Medfield-Based Caskata Designs Dinnerware Decorated with Unique Glaze Prints

Founder Shawn Laughlin turned a leap of faith into a full-fledged business with A-list clientele.

Photo by Jesika Theos

When Shawn Laughlin was growing up in New York City, she often tagged along with her grandmother, an art collector, to the Metropolitan Museum of Art. “I remember when [the Temple of Dendur] opened and she took me to see it,” says Laughlin, founder of the Medfield-based dinnerware brand Caskata. Cut to 2017, and it was Laughlin’s own creations that took center stage at the museum, where—in the very same wing—the likes of Gisele Bündchen and Anna Wintour dined off her “Peony Blue” dishes during the Met Gala. “Unfortunately, neither [my grandmother] nor my mother were around to see it set with my plates,” Laughlin says. “That would have been a moment.”

Although Laughlin has always been a creative person, it took her a while to find the right vehicle for her talents. Before founding Caskata in 2007, she worked as a television-commercial producer, and later she became a stay-at-home mom. Soon, though, she was “going crazy,” she says. So she picked up photography, learned Photoshop in a night class at a technical school, and began showing and selling her work in local coffee shops and other small venues. But Laughlin wanted to start a business, and “[With photography,] I realized I was never going to make any money at all,” she says. Her next venture? Stationery and gift wrap, which she began designing in her Sherborn garage. The endeavor soon took off, and “Suddenly, I got big orders,” she says. Yet she recognized a significant profit still wasn’t in the cards. Around the same time, though, Laughlin acquired what she calls a “plate fetish,” collecting thousands of dishes in her home to use while entertaining family and other local moms. That’s when she noticed a gap in the marketplace: There was high-end china for special occasions and approachable melamine sets for everyday dining, but no dinnerware that could serve both functions. So she decided to design her own—and Caskata was born.

“We want to do something that is timeless, classic, and contemporary all at the same time,” Laughlin says of the company’s design aesthetic. / Photo by Jesika Theos

Laughlin in Caskata’s warehouse. / Photo by Jesika Theos

Laughlin uses Photoshop to design patterns for Caskata’s dinnerware collections. / Photo by Jesika Theos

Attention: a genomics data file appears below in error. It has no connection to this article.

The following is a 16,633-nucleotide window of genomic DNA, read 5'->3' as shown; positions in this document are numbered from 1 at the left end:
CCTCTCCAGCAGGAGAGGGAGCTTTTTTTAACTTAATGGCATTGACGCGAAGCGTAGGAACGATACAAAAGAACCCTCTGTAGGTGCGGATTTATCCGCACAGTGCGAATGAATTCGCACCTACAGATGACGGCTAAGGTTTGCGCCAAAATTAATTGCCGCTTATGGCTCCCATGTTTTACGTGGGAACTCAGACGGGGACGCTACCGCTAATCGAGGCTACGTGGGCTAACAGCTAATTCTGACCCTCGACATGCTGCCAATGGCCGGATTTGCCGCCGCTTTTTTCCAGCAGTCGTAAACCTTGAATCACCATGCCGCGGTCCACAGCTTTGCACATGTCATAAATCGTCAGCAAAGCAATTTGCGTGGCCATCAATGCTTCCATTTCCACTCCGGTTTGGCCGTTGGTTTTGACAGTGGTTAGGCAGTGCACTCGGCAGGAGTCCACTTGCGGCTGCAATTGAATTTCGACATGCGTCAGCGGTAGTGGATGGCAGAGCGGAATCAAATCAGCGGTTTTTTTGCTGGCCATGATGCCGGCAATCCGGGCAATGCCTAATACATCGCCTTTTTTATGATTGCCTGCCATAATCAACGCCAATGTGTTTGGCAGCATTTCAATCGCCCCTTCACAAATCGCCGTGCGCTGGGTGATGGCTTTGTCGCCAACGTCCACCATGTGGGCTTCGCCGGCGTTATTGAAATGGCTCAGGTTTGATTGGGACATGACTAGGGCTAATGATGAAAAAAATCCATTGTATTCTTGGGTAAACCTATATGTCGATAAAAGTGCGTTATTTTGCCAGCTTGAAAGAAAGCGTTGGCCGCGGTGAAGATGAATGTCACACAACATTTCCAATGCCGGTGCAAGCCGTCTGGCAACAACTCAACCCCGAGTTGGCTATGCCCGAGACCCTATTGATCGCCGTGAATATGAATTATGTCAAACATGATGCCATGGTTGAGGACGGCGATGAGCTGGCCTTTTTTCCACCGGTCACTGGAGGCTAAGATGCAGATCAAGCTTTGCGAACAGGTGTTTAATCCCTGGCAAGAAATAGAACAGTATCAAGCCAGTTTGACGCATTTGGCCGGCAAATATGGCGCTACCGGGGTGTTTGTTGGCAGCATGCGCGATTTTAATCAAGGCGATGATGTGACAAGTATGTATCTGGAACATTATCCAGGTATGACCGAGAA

Director of operations Leigh Niskanen manages the inventory in the warehouse, where she ships Caskata orders placed through Anthropologie, Williams Sonoma, Bed Bath & Beyond, and other retailers, as well as the company’s own website. / Photo by Jesika Theos

Today, Laughlin and a small team of female decorators bring to life porcelain and bone china plates, bowls, mugs, and more. “They’re [made] to let customers tell their own story on the table,” she says. Inspired by both nature and fashion, Laughlin’s designs—transferred onto premade pieces using decals printed with a lead-free glaze—range from kaleidoscopic black-and-white patterns to timeless New England lobster motifs. But inspiration comes from elsewhere, too: After a recent trip to Morocco, the designer returned with a phone full of photographs. “I have so many ideas from that trip,” she says. “It’s great to get out and see other things.”

Some people are surprised, Laughlin says, when they hear that a Caskata mug costs $19. Set foot in her Medfield studio and observe the design process for just a few minutes, though, and you’ll see why. After Laughlin designs the patterns using Photoshop and Illustrator, they’re sent to Sias Decal in Milford, Connecticut, where they’re printed on paper coated with water-soluble glue. The next part of the process is at once a delicate dance and a painstaking puzzle: The decorators dip the paper in water to remove the decal, then carefully wrap the fragile sheet around the piece. For all of Caskata’s designs, the last step before the kiln is the most important. The artisan must rub out any air bubbles trapped underneath the film because, as Laughlin explains, “If we fail to do that, then [the piece] will explode.” Once the wares reach at least 1,456 degrees in the kiln, the glaze fuses with the piece and vitrifies as it cools.

A decorater cuts out custom decals made for Frontgate. / Photo by Jesika Theos

After applying a soaked decal to a dish, a decorator uses a squeegee to remove excess water and air bubbles before the piece goes into the kiln. / Photo by Jesika Theos

Plates are stacked strategically in the kiln to account for the varying glazes, which fire at different temperatures. / Photo by Jesika Theos

“Blue Lucy,” an octopus graphic, is the most complicated design to work with. / Photo by Jesika Theos

These days, bespoke orders from customers such as Frontgate, Lux Bond & Green, and, more recently, the Encore casino in Everett account for more than a quarter of their work. The rest of the pieces sell to retailers like Williams Sonoma and Perigold, and, increasingly, to online customers who have become fans of the brand’s classic-meets-contemporary aesthetic. As the company begins to shift its focus from B2B to consumer sales, Laughlin says she sees more opportunity for Caskata than ever before. “I hope to capitalize on the growth that we have and broaden our reach into glassware, flatware, and textiles [so we can] have a full table,” she says. “That’d be really cool.”

“It’s about setting a stage for beautiful food, for entertaining,” Laughlin says of her brand. / Photo by Jesika Theos

Photo by Jesika Theos